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Workers’ Comp For Working At Home

Posted January 13, 2022 in Personal Injury

Work Injury Lawyers New Jersey

As work injury lawyers like our friends at Rispoli & Borneo P.C. can explain, working from home is here to stay. According to Pew Research, only 20% of Americans worked from home before the COVID-19 pandemic. Now, 54% of employees are saying they want to continue working from their homes.

When you think about how many employees are in the US, it’s a staggering number. But it brings many questions to light. Before the pandemic, if someone was hurt on the job, it meant workers’ comp – but does it still apply when you’re in your pajamas and working out of your favorite couch? Read on to learn more about workers’ comp if you’re working from home, and see how a work injury lawyer can help.

What is workers’ compensation?

Workers’ compensation is intended to keep employees financially afloat if they’re injured on the job. If you’re hurt at work, chances are you won’t be able to keep clocking in like nothing happened. Instead, you’ll have to take some time off to recover, and (in theory) workers’ comp should compensate you while you’re getting better.

What happens if I’m hurt working from home?

Workers’ compensation is much simpler if you actually work at an office or other place of business. However, it may still be possible to claim workers’ comp if you’re hurt working from home. For example, if you can prove that your at-home injuries happened while you were performing work-related duties, you may be able to collect workers’ comp.

What is the coming and going rule?

If you work from home on certain days and have to come in to the office on others, you should get familiar with the coming and going rule. Before the pandemic, if you were injured during your commute to the workplace before you clocked in – or heading home from the workplace after you clocked out – you wouldn’t be able to file for workers’ comp.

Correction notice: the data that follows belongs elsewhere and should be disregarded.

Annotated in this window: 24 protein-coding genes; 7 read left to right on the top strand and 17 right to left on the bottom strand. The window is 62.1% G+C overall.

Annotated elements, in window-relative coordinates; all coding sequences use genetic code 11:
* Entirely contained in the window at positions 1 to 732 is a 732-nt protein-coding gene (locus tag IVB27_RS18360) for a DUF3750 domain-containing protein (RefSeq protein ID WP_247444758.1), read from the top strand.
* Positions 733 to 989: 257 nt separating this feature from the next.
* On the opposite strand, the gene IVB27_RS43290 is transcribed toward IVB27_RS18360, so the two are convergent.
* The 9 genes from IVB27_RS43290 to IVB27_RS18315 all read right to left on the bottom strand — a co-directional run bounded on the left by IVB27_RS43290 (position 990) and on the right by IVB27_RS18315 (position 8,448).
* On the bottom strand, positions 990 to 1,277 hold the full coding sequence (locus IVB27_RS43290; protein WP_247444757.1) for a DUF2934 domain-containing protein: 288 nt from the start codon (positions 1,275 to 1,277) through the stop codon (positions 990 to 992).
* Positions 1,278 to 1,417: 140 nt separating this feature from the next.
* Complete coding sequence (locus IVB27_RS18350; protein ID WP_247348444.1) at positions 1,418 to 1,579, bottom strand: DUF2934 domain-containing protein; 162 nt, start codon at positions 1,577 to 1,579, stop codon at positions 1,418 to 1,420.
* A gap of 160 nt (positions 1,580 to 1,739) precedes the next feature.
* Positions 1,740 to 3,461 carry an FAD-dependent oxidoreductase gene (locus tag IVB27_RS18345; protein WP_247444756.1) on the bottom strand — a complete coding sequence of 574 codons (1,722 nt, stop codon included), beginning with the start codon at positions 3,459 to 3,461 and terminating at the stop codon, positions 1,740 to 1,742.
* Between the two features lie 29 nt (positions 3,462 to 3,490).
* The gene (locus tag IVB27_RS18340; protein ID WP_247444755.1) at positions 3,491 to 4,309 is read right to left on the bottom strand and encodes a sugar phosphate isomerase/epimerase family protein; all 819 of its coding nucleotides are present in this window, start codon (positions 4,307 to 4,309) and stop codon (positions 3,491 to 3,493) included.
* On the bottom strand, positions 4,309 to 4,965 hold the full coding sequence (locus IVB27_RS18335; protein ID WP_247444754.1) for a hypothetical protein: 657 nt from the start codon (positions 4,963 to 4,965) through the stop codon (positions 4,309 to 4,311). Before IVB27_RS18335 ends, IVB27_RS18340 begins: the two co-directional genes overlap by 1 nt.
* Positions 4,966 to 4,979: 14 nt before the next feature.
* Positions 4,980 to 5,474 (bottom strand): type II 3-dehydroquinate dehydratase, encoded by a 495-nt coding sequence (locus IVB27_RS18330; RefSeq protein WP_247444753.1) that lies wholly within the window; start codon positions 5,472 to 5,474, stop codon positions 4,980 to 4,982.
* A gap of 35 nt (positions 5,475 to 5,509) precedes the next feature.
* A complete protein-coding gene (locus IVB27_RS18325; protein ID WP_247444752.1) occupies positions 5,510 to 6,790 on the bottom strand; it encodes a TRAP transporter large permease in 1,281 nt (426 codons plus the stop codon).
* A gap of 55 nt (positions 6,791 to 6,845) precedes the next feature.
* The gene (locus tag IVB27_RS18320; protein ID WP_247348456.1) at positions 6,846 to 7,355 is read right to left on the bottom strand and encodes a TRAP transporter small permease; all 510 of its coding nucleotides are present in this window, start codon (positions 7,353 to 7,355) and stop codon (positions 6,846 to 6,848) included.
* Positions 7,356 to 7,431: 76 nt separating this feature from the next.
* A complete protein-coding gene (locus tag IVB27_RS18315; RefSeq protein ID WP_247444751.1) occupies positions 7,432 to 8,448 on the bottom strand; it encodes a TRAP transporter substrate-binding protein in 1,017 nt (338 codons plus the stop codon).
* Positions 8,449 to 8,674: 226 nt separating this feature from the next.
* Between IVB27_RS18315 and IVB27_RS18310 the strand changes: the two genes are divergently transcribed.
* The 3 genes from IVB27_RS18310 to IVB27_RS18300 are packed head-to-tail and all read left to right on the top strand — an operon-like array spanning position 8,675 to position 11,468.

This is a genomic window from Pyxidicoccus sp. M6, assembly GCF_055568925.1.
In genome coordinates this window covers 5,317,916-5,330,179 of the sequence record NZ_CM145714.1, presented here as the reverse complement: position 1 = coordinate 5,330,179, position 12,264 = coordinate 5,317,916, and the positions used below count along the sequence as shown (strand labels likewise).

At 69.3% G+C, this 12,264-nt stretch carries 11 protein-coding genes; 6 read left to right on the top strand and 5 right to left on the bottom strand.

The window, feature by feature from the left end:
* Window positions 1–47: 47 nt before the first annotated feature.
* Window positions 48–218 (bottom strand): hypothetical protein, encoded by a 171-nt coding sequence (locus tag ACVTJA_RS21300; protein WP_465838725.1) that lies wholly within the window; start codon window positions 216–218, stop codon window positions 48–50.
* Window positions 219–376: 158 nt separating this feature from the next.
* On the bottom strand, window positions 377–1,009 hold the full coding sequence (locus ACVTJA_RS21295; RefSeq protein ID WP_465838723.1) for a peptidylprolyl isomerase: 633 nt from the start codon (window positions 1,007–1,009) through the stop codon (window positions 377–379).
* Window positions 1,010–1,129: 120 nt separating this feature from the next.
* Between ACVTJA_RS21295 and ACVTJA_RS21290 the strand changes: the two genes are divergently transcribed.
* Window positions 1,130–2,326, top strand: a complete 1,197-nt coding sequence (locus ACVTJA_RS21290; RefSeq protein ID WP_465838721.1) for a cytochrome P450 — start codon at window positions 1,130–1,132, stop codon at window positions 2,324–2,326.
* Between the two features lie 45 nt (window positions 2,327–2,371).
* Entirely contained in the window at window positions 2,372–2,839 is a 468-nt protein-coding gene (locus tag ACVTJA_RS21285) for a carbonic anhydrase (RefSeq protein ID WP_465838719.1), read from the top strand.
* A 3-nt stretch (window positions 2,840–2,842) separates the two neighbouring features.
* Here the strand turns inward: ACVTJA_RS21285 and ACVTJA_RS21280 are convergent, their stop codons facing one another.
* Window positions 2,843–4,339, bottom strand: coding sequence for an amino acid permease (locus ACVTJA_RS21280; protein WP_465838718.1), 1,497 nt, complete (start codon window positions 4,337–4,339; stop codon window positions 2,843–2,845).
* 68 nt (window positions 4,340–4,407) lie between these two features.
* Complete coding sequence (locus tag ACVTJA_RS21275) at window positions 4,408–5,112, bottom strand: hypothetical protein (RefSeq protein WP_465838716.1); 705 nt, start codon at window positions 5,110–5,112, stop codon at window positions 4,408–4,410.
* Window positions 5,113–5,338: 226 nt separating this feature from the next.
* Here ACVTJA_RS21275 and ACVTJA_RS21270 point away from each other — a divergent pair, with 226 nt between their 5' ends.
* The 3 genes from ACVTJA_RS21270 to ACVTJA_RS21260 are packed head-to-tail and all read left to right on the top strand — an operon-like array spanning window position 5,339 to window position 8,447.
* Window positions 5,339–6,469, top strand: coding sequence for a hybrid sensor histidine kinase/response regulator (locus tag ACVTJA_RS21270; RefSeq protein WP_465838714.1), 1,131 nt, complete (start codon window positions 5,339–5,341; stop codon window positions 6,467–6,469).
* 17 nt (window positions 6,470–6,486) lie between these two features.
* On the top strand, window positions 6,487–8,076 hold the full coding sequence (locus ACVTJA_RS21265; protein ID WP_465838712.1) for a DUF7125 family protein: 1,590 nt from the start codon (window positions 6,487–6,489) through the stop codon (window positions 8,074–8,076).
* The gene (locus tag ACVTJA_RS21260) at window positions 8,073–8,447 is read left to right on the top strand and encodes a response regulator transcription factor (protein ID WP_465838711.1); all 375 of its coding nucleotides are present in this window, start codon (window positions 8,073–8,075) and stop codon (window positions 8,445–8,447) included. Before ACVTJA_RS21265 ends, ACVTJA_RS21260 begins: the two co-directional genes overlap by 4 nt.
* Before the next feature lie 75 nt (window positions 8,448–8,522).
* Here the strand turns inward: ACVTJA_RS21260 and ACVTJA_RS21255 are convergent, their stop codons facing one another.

Now, however, if your employers request that you work from home some days out of the week, your home may count as a secondary workplace. If your employers have explicitly stated that your home is a secondary workplace, you may be able to collect workers’ comp for any injuries that occurred during your commute.

What is the personal comfort doctrine?

The personal comfort doctrine means you may be able to file for workers’ comp if you weren’t strictly performing work-related tasks. From a legal perspective, there are some elements of your workday that are necessary for personal comfort: going to the bathroom or getting a drink of water, to name a few. While you aren’t actually doing work, if you’re injured while performing these tasks on the job, you may still be able to file for workers’ comp.

What can a work injury lawyer do for me?

You can still get workers’ compensation if you’re working from home, but it’s up to you to provide proof that you were on the clock and performing work-related tasks when you were injured. Fortunately, a work injury lawyer can help. The right legal team can go over the details of your injury and your day-to-day activities in order to draw a connection between how you were hurt, when, and why.

Working from home is still work. Get in touch with a work injury lawyer today for more information about workers’ comp, no matter the workplace.

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